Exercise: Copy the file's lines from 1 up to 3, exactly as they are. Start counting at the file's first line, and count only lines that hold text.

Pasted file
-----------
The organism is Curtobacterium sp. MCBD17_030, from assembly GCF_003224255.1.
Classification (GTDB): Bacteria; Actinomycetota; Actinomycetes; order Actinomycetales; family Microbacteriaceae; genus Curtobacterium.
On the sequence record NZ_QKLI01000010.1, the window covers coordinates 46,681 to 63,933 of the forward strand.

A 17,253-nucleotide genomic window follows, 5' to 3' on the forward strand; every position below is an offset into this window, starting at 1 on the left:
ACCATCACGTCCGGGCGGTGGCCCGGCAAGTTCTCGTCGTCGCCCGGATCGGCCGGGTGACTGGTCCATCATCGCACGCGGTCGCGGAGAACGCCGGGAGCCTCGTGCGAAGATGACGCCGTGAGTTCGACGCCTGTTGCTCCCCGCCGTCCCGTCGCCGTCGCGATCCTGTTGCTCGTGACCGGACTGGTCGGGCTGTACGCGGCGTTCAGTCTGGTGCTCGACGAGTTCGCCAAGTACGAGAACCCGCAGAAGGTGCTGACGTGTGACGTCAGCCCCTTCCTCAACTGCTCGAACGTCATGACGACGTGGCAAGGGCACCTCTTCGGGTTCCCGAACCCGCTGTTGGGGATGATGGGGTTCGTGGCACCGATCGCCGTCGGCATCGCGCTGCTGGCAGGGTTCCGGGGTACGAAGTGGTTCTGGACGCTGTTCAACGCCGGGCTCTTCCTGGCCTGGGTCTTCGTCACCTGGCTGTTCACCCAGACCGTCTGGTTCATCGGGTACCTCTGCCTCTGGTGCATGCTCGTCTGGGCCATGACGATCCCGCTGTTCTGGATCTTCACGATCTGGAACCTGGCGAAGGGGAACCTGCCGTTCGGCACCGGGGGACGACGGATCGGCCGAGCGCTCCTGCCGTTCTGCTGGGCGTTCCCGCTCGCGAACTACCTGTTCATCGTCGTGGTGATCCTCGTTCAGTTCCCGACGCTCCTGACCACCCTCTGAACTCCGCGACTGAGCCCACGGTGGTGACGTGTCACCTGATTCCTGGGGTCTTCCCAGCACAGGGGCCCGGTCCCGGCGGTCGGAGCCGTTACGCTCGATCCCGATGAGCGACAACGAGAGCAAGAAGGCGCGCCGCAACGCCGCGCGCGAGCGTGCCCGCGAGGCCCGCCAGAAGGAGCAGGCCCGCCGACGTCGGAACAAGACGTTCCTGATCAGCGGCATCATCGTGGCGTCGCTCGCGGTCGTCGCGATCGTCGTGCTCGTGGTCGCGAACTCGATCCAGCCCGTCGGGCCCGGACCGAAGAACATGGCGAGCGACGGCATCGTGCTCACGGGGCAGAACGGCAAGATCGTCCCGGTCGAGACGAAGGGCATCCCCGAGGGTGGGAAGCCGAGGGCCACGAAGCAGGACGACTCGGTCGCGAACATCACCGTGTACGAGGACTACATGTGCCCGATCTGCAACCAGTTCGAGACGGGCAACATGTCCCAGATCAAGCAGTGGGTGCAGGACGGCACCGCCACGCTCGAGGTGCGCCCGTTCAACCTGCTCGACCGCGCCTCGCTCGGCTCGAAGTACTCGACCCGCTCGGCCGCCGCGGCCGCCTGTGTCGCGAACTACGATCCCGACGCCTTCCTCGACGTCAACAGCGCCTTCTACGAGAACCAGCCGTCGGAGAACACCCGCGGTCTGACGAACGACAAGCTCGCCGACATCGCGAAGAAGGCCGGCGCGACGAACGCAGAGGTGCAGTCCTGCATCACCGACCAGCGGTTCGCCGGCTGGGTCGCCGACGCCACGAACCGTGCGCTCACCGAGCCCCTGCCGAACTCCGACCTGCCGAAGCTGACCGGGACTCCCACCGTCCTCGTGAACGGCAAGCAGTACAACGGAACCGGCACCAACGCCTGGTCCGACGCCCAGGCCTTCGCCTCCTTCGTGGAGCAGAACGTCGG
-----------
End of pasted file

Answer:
The organism is Curtobacterium sp. MCBD17_030, from assembly GCF_003224255.1.
Classification (GTDB): Bacteria; Actinomycetota; Actinomycetes; order Actinomycetales; family Microbacteriaceae; genus Curtobacterium.
On the sequence record NZ_QKLI01000010.1, the window covers coordinates 46,681 to 63,933 of the forward strand.